Vulnerabilities in the Internet Anywhere Mail Server

There are some vulnerabilities in the Internet Anywhere Mail Server version 2.3.1, build 10020. They are probably present in earlier versions too:

1) If you send the POP3 server the commands "user", "retr", "list" or "uidl" with arguments that are about 200 characters long, the server crashes.

2) If you send the POP3 server the commands "list a", "top a a", or "uidl a" (that is, letters where there should be numbers), the server crashes.

3) If you send the SMTP server the command "vrfy" with an argument that is about 250 characters long, the server crashes.

4) Another problem is that the server stores the account passwords in plaintext in the file msgboxes.dbf.

Points 1-3 are fixed in the brand new version 3.1 which is now available from True North Software, but point 4 will not be fixed until a future version - all this according to True North Software.

So, is it possible to get some code of our own to execute by exploiting the buffer overflows? I've written some exploit code, iamexploit.c, which starts the Command Prompt in one of my servers when I run it from another computer (it probably won't do it on yours without modification, see below). The program exploits the vrfy overflow. How easy would it be to modify it to work against other systems? First of all it is dependent on the version of msvcrt.dll, because of the entry address to the system() function. This part of the program could of course be changed. There is however another complication in this case - the server converts the whole vrfy string to uppercase after receiving it - and that includes converting the payload machine code to uppercase too. I've circumvented this by using assembly instructions which don't generate machine code that contains "lowercase character values". A bit tricky, especially since you can't have any null characters in the code either, but it works. I wouldn't want to write any complicated payload this way though. :) Now, there are a couple of more problems here. First of all, the bytes we send to overwrite the return address are also converted to uppercase. This time I was lucky, the ones I use in my case are ok. The second problem is that the stack location depends on more things than the SP version and so on.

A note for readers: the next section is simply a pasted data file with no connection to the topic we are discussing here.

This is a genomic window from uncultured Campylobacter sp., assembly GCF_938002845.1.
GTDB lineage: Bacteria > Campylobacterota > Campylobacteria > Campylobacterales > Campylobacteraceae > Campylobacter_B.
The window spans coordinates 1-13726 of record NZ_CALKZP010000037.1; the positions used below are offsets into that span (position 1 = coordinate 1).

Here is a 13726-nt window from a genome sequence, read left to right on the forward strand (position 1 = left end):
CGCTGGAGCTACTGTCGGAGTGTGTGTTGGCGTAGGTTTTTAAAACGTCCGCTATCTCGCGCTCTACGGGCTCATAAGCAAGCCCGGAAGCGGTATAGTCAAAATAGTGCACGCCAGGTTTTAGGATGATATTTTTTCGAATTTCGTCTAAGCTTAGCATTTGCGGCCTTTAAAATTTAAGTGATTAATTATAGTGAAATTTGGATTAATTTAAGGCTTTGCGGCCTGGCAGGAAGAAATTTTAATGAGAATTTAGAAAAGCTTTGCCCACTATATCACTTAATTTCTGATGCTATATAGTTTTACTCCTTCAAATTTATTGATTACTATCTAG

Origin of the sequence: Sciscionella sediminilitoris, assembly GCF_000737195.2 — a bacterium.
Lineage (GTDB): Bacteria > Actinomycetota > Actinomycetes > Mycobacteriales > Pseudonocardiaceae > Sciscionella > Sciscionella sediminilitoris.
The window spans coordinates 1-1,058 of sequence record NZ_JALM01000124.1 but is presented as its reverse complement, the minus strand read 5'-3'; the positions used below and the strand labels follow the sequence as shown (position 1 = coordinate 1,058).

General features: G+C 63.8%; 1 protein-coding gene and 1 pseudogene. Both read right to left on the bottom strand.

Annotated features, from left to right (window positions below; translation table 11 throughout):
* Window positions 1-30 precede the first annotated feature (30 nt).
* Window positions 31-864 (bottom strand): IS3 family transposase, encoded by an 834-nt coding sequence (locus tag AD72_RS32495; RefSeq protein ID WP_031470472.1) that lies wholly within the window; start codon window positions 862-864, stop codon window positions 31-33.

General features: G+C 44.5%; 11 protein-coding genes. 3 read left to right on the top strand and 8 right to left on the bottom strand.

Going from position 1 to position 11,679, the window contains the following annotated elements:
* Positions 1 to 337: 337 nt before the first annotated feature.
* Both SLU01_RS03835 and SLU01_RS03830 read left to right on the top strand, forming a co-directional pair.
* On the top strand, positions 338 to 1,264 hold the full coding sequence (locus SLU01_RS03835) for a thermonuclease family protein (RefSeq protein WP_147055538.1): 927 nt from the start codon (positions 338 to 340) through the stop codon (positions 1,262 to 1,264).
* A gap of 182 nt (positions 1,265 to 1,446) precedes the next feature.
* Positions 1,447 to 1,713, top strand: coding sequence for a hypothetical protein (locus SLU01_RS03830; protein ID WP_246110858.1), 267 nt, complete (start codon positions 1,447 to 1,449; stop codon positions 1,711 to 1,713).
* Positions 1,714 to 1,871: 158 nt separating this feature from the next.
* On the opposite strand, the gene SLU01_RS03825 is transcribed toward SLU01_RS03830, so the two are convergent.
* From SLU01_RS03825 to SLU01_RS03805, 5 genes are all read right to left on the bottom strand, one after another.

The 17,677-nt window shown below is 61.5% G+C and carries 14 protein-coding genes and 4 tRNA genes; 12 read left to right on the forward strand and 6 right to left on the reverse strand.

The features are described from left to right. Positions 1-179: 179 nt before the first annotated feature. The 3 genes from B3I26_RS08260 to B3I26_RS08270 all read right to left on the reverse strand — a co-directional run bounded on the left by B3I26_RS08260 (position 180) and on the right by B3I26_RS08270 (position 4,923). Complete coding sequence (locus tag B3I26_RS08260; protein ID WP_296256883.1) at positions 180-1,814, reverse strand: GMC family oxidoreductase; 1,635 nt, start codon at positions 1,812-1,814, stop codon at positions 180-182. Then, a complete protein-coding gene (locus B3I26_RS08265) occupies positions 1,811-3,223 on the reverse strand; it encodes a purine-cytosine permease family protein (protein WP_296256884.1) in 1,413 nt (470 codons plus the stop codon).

© Arne Vidstrom. All rights reserved.